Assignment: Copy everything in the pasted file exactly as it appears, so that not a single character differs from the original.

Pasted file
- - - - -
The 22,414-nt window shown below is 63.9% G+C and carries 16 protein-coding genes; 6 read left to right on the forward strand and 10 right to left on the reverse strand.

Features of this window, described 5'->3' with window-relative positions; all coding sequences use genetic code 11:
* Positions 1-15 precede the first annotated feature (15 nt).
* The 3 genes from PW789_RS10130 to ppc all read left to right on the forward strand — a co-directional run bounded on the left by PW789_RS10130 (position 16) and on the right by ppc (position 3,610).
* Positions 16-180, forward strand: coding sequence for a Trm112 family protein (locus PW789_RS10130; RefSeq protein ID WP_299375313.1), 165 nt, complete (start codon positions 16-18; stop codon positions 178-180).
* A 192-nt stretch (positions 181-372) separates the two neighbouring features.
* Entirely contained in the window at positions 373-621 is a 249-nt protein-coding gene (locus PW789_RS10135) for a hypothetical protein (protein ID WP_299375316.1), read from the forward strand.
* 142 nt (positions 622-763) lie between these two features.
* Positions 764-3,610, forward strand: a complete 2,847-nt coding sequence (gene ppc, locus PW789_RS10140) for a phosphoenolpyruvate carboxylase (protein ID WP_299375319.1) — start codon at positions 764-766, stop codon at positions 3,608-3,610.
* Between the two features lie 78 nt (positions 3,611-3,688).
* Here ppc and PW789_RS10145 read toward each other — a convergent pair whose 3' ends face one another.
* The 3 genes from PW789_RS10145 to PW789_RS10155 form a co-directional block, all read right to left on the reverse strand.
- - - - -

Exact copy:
The 22,414-nt window shown below is 63.9% G+C and carries 16 protein-coding genes; 6 read left to right on the forward strand and 10 right to left on the reverse strand.

Features of this window, described 5'->3' with window-relative positions; all coding sequences use genetic code 11:
* Positions 1-15 precede the first annotated feature (15 nt).
* The 3 genes from PW789_RS10130 to ppc all read left to right on the forward strand — a co-directional run bounded on the left by PW789_RS10130 (position 16) and on the right by ppc (position 3,610).
* Positions 16-180, forward strand: coding sequence for a Trm112 family protein (locus PW789_RS10130; RefSeq protein ID WP_299375313.1), 165 nt, complete (start codon positions 16-18; stop codon positions 178-180).
* A 192-nt stretch (positions 181-372) separates the two neighbouring features.
* Entirely contained in the window at positions 373-621 is a 249-nt protein-coding gene (locus PW789_RS10135) for a hypothetical protein (protein ID WP_299375316.1), read from the forward strand.
* 142 nt (positions 622-763) lie between these two features.
* Positions 764-3,610, forward strand: a complete 2,847-nt coding sequence (gene ppc, locus PW789_RS10140) for a phosphoenolpyruvate carboxylase (protein ID WP_299375319.1) — start codon at positions 764-766, stop codon at positions 3,608-3,610.
* Between the two features lie 78 nt (positions 3,611-3,688).
* Here ppc and PW789_RS10145 read toward each other — a convergent pair whose 3' ends face one another.
* The 3 genes from PW789_RS10145 to PW789_RS10155 form a co-directional block, all read right to left on the reverse strand.